St. Jude Acquires Nanostim, CEO Talks Innovation

St. Jude has entered into an agreement to pick up heart-rhythm device specialist Nanostim for $123.5 million. Earlier this year, we reported that Nanostim's leadless technology may represent the future of heart-rhythm technology. Nanostim's core technology, a small implantable wireless pacemaker recently obtained European Union approval. By the end of the year, the company could pay an additional $65 million if regulatory and sales milestones are hit.

The leadless Nanostim device is small enough to fit within the heart. 

In related news, the company's CEO, Daniel Starks stressed at a conference that innovation in the medical device industry is still alive despite regulatory and political headwinds. Speaking to an audience of 350 investors and entrepreneurs at the Minnesota Venture and Finance Conference, the CEO stated that there's still plenty of room for new technologies that can improve patient health and cut costs.

In his speech, Starks offered harsh criticism of the FDA. He stated that regulations often swing back and forth like a pendulum, making it difficult for manufacturers to forecast the success or failure of a PMA or 510(k) clearance application. He also noted that the current administration had pursued policies that were harsher than that of the previous administration.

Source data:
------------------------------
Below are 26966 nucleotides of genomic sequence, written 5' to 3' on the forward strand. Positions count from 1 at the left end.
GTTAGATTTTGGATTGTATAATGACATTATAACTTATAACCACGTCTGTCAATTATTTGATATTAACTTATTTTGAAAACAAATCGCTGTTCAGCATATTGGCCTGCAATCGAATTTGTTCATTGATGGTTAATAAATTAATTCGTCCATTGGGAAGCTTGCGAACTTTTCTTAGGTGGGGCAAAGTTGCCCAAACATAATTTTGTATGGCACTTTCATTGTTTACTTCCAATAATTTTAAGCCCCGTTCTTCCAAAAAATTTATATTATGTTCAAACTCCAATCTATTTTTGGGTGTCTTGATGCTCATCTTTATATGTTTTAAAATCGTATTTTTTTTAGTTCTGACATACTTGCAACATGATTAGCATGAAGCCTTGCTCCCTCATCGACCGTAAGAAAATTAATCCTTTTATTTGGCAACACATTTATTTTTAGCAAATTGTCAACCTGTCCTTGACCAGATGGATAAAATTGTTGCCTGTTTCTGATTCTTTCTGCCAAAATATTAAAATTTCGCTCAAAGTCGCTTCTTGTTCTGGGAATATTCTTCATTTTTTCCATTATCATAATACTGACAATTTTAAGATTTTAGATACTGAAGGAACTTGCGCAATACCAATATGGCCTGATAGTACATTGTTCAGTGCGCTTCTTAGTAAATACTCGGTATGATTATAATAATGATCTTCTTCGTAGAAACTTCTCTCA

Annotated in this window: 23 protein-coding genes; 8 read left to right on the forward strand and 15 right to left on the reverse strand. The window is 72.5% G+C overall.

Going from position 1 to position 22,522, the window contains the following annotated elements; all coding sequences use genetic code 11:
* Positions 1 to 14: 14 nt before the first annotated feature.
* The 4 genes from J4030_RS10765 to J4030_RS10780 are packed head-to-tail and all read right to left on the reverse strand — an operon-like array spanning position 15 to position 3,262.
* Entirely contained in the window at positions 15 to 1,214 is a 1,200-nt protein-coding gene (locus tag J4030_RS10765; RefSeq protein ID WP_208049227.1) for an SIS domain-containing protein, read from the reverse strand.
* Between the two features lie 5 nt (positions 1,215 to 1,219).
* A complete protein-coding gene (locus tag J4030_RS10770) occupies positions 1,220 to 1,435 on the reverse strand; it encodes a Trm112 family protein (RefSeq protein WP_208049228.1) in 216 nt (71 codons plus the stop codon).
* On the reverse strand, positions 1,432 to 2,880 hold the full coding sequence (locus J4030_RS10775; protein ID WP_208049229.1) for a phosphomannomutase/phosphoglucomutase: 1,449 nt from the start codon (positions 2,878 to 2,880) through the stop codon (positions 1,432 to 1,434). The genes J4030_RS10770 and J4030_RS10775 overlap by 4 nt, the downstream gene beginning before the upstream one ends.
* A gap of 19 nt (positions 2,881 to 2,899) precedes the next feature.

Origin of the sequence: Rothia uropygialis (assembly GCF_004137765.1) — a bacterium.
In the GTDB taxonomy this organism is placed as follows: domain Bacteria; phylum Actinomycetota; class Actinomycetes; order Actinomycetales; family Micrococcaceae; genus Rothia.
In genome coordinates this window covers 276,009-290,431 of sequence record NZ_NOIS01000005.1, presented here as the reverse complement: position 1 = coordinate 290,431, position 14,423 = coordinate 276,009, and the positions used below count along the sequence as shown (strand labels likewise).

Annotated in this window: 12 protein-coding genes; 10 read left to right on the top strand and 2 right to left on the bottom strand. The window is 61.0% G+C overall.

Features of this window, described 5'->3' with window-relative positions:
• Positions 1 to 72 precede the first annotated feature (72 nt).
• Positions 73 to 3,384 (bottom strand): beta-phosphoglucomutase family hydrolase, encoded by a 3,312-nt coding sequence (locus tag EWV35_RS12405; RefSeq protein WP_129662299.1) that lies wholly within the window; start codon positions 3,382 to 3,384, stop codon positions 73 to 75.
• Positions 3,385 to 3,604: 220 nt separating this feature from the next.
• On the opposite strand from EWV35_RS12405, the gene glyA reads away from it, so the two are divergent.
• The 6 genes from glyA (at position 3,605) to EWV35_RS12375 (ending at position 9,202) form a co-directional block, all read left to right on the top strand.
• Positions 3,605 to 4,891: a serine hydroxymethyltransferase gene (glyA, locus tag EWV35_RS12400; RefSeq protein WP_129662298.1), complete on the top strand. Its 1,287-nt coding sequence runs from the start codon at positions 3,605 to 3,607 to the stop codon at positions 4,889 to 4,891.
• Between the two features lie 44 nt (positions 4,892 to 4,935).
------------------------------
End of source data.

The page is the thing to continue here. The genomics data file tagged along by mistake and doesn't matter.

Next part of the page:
In one part of his presentation, Starks discussed a new algorithm-driven pacemaker. While this technology has already been commercialized in other parts of the world, the United States remains a no-go for the novel tech. To gain access to the U.S. market, the company must complete a trial comprising 5,000 patients. This trial could take years and could delay a life-saving treatment for a significant number of patients.

"That's always been the sweet spot for medical device technology," noted Starks. "There are significant challenges, and it has gotten more expensive, and the timelines are more uncertain, but the payoff for a well-targeted technology, going after the right disease state, can be just huge."

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